This is the longest discussion I've had yet on my blog--thanks, BJ!

JJ and Milton--thanks for stopping by! I've added you both to my blog links.

 
At 5/25/2005 9:10 AM, Blogger BJ had this to say ...

Well, here are just two of the many "stories of weirdness"...sounds like it could be a blog in and of itself but anyway.... One success and one failure...both of which I learned from.

A few years back I was at a party where I was potentially the only believer (I really don't know the spiritual state of the others there) and was just hanging out. I would strike up random conversations with friends and new acquaintances and was just passing the time. Eventually the question was posedto me, "so what's your major in school?" To which my response was "business", and I added "and I'm a Spanish minor". At that moment, I felt the Spirit of God telling me so strongly to be completely honest (because I was also a Christian Education and Ministry major). I just sort of ignored the thought in my head and pretended I didn't hear it. Yet it came back again...and I ignored it again. Needless to say, that I ignored the Spirit's leading over and over that night because I didn't feel like going there when I was at a party and really didn't want to be seen as one of those "Christian freaks". I blew it in a major way that night; I stifled the Spirit of God, and I'll never forget it. I'd very freely call that a failure except that God really taught me through that experience and I hope (and pray) that I'll never make a similar mistake like that again. Fast forward to a year or so ago.

Here's what I might call a success: Last summer I took a group of students to Peru on a missions trip. The year prior I went down to Peru by myself to visit the place we'd be living and working and just to get to know the missionaries there. Needless to say that I fell in love with John and Jannette and really felt a strong connection with them. We were able to openly talk about deep spiritual things and share our lives with one another.

In one of those moments, they were telling me about their daughter who it was so obvious that they loved dearly who had kind of fallen away from God and was living with a guy that she'd recently had a baby with. (This isn't a statement of moral judgment...just relaying the facts for you.) She was a little younger than me at the time, and Jannette was telling me about her daughter as if she were her most prized possession. Tearfully, she shared some of the hurts and frustrations that her daughter had expressed from her and I could see the love that she and John had for their daughter.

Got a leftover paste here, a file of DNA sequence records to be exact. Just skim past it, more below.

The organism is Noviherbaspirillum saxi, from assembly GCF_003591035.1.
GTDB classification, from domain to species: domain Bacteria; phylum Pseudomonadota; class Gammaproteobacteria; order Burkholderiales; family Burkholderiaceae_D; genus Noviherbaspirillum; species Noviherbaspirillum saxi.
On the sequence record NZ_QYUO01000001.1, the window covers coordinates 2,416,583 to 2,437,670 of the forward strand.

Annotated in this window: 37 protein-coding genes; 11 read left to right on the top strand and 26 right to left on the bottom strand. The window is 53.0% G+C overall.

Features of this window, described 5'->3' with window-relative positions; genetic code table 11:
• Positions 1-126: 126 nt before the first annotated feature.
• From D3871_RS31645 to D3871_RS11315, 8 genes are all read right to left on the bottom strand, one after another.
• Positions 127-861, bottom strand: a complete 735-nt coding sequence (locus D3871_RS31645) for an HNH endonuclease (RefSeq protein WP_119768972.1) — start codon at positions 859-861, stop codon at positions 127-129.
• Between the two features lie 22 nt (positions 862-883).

Well, on my way back to the States, they asked if I could mail some letters for them. One was to their daughter. I brought it all the way back up to Chicago and as I was about to drop it in the outgoing mail, I heard a small voice telling me to write her. I started thinking...yeah right, why would I do that? Anyway, the Spirit was insistent, "Write her."

Needless to say, I wrote her, not wanting for me to again end in failure from not responding to God's still small voice. I wrote her and told her who I was and that I had just spent a week with her parents. I told her that in my time there I'd grown to love her parents a lot and I just wanted to tell her that they pray for her everyday. I told her that they gushed over how wonderful that they think she is and I told her that I just thought she should know that.

I don't know how weird that girl thought I was for writing her out of the blue and telling her that stuff, but I know that when I told her parents that I did that a year later, they both started crying. I'll probably never know what God did with that letter, but I do know that I didn't ignore the Spirit that time...nor will I intentionally ignore Him ever again.

So, sorry this is so long, but you asked for it Shannon.

Bless you.

 
At 5/25/2005 9:33 AM, Blogger BJ had this to say ...

I've rewritten my comments here in my post on my site today, and I linked to your site. Thanks for asking me about some of my stories and for encouraging me to think about the Spirit. I appreciate you. Bless you, Shannon.